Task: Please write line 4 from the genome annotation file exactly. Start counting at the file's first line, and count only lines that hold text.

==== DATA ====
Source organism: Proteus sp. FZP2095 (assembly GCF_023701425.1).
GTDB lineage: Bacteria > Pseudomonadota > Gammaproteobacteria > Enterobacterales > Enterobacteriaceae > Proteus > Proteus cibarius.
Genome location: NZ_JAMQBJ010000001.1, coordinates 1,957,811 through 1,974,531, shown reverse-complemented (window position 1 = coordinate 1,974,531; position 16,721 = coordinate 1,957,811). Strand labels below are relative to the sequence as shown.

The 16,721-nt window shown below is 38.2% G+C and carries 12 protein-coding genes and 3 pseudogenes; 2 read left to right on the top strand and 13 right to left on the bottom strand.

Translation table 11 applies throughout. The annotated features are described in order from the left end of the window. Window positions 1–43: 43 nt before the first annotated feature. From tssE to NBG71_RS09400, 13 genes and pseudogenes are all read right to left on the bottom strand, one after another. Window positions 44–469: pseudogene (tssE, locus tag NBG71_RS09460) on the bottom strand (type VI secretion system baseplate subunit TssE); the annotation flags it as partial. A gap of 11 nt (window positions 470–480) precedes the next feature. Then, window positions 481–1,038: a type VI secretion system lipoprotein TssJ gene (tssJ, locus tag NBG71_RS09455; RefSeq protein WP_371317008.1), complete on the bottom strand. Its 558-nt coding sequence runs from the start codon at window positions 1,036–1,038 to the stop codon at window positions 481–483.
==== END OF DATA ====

The 16,721-nt window shown below is 38.2% G+C and carries 12 protein-coding genes and 3 pseudogenes; 2 read left to right on the top strand and 13 right to left on the bottom strand.